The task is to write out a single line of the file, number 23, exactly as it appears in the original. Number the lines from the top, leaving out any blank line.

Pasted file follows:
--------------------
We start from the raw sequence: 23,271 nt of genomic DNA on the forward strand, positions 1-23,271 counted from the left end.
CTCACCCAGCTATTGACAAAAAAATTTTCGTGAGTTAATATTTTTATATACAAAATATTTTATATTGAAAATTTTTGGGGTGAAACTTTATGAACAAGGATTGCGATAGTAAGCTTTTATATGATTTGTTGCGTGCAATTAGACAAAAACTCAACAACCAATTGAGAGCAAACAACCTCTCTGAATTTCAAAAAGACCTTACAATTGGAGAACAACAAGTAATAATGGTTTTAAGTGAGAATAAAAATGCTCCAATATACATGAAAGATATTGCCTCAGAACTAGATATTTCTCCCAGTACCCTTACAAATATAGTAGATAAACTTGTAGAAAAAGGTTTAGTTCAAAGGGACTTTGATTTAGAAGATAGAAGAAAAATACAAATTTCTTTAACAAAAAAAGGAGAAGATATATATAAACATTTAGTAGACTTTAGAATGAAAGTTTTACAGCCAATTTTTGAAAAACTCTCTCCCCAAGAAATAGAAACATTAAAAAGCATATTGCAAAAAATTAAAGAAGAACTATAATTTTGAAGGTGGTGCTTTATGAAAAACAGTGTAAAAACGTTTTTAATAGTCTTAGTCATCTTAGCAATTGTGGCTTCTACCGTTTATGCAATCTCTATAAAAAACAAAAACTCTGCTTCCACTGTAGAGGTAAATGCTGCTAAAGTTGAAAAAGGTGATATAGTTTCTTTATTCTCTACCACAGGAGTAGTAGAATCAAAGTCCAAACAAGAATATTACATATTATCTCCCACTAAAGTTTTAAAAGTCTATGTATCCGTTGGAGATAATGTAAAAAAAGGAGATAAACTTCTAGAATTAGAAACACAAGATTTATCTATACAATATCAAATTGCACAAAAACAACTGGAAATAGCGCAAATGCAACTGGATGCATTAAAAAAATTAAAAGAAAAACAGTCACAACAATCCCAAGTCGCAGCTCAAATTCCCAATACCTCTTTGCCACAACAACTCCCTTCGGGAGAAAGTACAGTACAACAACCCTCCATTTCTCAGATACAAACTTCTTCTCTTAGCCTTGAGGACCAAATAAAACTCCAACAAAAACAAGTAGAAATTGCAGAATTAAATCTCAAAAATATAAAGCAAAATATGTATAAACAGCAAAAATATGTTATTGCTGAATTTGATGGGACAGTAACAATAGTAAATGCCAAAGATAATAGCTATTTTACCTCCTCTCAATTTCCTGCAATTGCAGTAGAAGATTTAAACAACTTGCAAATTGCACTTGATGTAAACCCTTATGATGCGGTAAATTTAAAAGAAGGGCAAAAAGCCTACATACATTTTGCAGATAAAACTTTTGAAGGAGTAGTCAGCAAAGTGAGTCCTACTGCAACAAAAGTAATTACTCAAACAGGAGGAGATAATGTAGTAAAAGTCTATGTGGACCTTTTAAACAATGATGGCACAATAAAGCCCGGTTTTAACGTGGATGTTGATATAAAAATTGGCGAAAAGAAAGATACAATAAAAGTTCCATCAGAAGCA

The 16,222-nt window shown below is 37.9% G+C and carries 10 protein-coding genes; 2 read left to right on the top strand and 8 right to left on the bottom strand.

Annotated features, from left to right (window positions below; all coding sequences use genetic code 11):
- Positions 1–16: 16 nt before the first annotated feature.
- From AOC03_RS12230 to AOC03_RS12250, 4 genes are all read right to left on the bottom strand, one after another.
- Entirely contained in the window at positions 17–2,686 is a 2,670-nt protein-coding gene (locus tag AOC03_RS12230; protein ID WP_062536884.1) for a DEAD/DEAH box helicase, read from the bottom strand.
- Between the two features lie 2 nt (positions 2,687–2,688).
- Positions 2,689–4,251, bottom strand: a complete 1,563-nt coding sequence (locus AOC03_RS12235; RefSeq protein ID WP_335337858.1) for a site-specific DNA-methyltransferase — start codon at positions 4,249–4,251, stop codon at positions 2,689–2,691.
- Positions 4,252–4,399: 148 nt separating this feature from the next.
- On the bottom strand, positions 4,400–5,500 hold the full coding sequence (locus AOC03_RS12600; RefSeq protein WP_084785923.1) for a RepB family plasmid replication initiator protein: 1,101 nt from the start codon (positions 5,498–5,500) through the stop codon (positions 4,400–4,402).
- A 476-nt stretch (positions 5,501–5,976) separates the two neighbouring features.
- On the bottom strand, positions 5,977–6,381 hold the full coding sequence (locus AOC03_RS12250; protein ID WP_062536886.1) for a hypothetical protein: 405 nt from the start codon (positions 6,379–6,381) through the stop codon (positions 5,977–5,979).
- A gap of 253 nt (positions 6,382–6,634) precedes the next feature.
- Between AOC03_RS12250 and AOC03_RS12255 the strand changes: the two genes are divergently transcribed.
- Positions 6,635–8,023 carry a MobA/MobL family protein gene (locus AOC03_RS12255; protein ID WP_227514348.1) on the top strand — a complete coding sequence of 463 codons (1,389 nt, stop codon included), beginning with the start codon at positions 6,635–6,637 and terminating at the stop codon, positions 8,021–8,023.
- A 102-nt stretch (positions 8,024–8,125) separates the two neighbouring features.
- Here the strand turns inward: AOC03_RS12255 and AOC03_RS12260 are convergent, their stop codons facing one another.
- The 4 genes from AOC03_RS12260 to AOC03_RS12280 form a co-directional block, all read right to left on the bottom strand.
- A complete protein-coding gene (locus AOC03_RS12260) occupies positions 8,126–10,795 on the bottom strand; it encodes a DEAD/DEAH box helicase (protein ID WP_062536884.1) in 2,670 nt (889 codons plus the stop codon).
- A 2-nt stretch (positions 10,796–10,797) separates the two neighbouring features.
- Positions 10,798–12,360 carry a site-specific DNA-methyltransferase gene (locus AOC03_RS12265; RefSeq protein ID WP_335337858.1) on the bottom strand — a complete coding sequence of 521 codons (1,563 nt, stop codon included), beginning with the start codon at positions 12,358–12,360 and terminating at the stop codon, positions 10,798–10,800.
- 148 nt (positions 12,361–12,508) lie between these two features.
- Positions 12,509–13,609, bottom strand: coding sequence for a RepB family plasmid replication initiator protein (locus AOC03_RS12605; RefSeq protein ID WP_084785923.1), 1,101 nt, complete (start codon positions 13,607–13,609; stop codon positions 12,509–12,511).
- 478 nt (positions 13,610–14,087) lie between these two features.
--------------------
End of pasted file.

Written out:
- 148 nt (positions 12,361–12,508) lie between these two features.